Mr. President: How about a hand for little savers?
One of the more memorable of the old roadside Burma-Shave signs warned motorists that a school was just around the bend, suggested slowing down, and concluded with the line: ''Let the little shavers grow.''
President Reagan and his White House sonnet writers ought to be working on a similar jingle for United States employers, one ending with the lines:
Start an IRA payroll plan,
Let our little savers grow.m
The little savers of America - the big lower-income group - have in general been left out of the individual retirement account (IRA) revolution. That tax-shielded pension program has grown beyond expectation ($35 billion in the past 18 months). But it has grown mainly through funds from the middle- to higher-income sector of society. And those IRA accounts belonging to the relatively wealthy are being fed largely by money already saved - it is simply shifted from investments yielding taxable income to those accumulating nontaxable retirement income. (With a $10 billion to $11 billion loss to the Treasury.)
So IRAs are doing little so far to increase the US private savings rate. As many people already know, that rate is the lowest of any Western industrial country. According to a study done for the Federal Reserve Bank of Boston the US savings rate averaged 7.8 percent in the 1970s. By comparison, Luxembourg's rate was 33 percent, Japan's 25.1 percent, Switzerland's 20.1 percent, and West Germany's 15.5 percent. During recent years of economic turbulence, Germany's rate shrank to 13.5 percent, Japan's to 19.3 percent, the US's to about 6 percent. And, in the second quarter of 1983, the US rate dropped to its lowest point since the late 1940s: 3.9 percent.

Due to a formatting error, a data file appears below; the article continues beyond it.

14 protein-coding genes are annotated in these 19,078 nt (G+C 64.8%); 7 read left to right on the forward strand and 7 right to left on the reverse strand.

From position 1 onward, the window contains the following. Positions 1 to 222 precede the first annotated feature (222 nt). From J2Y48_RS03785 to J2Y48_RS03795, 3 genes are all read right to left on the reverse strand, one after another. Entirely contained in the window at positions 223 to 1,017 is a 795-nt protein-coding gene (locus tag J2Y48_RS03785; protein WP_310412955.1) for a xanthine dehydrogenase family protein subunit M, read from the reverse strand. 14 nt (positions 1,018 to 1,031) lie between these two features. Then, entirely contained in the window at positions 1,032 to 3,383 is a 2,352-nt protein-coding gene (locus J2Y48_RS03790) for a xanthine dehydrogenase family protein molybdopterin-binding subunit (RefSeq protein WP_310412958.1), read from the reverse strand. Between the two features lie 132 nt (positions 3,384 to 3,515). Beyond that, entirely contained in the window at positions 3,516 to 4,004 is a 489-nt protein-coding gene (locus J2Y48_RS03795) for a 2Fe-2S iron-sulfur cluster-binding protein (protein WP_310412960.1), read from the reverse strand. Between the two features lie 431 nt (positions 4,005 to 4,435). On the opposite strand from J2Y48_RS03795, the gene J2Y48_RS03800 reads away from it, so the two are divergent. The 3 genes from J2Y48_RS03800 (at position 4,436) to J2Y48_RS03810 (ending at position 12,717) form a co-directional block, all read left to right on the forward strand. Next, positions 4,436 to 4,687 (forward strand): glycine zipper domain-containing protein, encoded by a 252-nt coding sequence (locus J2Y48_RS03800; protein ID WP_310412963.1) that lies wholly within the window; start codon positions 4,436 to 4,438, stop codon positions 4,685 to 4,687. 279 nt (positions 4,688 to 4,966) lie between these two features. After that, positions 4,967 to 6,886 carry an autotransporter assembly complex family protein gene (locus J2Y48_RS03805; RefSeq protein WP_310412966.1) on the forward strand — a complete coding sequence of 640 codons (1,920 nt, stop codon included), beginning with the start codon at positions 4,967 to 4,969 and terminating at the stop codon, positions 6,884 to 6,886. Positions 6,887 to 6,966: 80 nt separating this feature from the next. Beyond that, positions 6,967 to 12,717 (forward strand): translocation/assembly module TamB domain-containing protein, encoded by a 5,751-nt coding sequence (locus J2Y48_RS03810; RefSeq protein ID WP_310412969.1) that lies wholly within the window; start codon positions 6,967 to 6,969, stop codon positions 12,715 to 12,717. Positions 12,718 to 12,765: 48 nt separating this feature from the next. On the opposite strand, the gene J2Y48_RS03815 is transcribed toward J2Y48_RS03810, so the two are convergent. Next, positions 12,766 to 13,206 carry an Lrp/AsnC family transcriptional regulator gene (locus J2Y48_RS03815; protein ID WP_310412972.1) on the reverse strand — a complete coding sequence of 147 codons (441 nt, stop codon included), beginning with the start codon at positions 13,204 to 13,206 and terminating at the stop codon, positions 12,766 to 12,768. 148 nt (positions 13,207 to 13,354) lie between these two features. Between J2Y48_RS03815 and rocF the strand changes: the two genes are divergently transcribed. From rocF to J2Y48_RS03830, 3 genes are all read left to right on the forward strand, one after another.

Unless the savings rate increases, accumulation of new investment capital will continue to decline. Available capital for modernizing US industries already faces a squeeze from projected federal superdeficits for the mid-'80s. Higher Treasury interest rates lure capital away from investment in the private sector to unconscious investment in federal programs the government has not paid for through higher taxes.
As a result, US industries could run short of capital to modernize and to produce better, cheaper products for export and to compete with Japanese and European imports to this country. Lack of modernization slows the rise in worker productivity: One worker with a lathe produces far less than one worker tending a group of robot-operated lathes.
It's against Reagan administration principles for the federal government to tell private business what to do. But a strong case can be made for Mr. Reagan to depart from his credo and give an added boost to private savings. IRAs and three years of tax cuts were suppposed to do the trick for the savings rate. But they haven't so far.
One way to spread IRA saving further is through more widespread use of weekly paycheck withholding. It would cost the President little effort to jawbone business leaders on the virtues of starting IRA payroll savings plans (or the more flexible 401(K) savings plans). The results would not only help remedy the impending investment capital shortage. They could also set a generation of Americans onto the path of systematic saving.
Fortunately, most Americans are willing to help their country (their neighbors and themselves included) if their leaders point the way.